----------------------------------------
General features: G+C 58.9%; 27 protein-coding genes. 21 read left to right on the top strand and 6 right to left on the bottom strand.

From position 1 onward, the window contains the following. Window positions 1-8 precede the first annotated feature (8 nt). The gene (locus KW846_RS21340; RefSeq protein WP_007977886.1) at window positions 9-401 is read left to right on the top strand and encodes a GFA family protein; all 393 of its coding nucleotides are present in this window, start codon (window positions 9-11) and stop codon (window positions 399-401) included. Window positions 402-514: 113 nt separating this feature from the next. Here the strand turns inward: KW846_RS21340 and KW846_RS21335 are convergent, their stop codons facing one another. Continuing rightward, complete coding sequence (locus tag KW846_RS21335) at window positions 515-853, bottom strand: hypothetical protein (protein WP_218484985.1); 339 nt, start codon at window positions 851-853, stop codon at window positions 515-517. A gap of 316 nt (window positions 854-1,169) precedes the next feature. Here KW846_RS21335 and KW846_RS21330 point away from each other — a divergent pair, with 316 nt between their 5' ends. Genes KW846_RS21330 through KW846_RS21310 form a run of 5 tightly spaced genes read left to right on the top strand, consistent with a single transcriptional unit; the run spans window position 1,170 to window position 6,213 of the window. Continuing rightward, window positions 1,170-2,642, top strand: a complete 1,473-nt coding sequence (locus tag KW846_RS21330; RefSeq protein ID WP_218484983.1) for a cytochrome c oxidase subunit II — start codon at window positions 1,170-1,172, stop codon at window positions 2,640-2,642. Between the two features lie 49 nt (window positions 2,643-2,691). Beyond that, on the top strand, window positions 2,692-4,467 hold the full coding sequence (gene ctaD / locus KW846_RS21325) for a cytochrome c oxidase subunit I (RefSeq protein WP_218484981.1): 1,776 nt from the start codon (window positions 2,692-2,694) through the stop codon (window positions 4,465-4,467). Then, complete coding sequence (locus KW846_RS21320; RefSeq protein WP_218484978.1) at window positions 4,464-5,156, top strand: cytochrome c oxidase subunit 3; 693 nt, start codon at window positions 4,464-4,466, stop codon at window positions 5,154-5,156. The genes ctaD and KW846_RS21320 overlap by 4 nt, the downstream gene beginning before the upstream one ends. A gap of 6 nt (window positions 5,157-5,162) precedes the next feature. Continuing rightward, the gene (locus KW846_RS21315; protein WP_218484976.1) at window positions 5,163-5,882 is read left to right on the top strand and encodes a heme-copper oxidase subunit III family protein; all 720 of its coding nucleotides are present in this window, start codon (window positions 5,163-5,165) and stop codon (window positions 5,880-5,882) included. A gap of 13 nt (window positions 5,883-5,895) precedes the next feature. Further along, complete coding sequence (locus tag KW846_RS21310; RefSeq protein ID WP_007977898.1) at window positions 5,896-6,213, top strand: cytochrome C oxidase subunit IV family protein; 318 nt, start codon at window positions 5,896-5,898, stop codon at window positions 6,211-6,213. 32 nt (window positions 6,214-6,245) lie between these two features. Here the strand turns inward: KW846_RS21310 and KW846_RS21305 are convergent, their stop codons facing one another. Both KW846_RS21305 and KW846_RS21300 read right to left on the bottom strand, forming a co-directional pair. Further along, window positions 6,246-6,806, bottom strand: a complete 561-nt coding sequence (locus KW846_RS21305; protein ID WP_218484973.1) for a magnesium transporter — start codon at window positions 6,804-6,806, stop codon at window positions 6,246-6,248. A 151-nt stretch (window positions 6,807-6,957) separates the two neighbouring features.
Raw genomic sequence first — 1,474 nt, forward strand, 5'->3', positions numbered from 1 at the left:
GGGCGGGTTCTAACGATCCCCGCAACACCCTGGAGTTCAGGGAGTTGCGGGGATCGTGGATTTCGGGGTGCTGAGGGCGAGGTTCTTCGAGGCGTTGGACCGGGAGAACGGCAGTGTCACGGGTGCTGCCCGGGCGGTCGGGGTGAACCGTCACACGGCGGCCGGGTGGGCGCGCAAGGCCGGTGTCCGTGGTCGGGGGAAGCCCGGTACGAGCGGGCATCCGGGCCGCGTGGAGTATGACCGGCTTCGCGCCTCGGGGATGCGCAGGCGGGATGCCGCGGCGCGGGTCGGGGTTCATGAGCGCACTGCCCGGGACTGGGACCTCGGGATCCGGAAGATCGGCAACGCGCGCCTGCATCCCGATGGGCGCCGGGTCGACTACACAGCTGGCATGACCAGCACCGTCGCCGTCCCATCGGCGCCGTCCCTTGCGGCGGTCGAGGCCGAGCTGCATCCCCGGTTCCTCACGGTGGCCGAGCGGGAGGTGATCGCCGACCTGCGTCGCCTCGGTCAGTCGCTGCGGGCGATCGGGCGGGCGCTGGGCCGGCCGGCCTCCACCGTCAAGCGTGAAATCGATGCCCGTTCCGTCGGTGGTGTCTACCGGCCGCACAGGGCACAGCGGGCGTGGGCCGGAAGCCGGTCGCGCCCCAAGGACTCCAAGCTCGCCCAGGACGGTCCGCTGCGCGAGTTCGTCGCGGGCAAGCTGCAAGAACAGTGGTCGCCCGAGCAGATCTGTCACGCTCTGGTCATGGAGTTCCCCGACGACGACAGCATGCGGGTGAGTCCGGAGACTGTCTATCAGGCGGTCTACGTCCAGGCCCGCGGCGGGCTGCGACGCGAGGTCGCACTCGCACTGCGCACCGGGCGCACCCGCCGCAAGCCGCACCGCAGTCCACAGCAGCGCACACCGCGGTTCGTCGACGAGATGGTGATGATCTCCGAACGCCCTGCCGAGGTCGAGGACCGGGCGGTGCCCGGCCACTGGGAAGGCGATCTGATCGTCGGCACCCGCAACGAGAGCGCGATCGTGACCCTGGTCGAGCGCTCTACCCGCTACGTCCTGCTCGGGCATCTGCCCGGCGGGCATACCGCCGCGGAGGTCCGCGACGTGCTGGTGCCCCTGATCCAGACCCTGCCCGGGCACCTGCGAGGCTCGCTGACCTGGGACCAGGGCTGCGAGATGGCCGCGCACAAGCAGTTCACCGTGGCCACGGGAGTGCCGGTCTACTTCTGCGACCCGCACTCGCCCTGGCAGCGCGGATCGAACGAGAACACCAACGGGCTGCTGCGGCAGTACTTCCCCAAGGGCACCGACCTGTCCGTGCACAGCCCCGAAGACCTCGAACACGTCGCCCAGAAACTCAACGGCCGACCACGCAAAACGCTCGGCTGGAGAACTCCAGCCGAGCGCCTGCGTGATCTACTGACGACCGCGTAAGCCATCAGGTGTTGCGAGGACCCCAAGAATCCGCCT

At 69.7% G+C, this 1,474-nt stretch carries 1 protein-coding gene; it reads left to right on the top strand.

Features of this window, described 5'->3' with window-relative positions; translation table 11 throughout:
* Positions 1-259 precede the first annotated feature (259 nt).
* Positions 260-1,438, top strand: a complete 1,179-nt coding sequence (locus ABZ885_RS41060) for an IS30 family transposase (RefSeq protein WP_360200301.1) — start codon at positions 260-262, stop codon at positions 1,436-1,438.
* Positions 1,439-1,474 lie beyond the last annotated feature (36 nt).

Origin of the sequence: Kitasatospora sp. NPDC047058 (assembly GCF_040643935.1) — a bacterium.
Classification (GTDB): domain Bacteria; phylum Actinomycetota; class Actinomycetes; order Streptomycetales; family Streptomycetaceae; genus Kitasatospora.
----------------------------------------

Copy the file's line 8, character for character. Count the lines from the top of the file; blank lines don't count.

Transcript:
* Positions 260-1,438, top strand: a complete 1,179-nt coding sequence (locus ABZ885_RS41060) for an IS30 family transposase (RefSeq protein WP_360200301.1) — start codon at positions 260-262, stop codon at positions 1,436-1,438.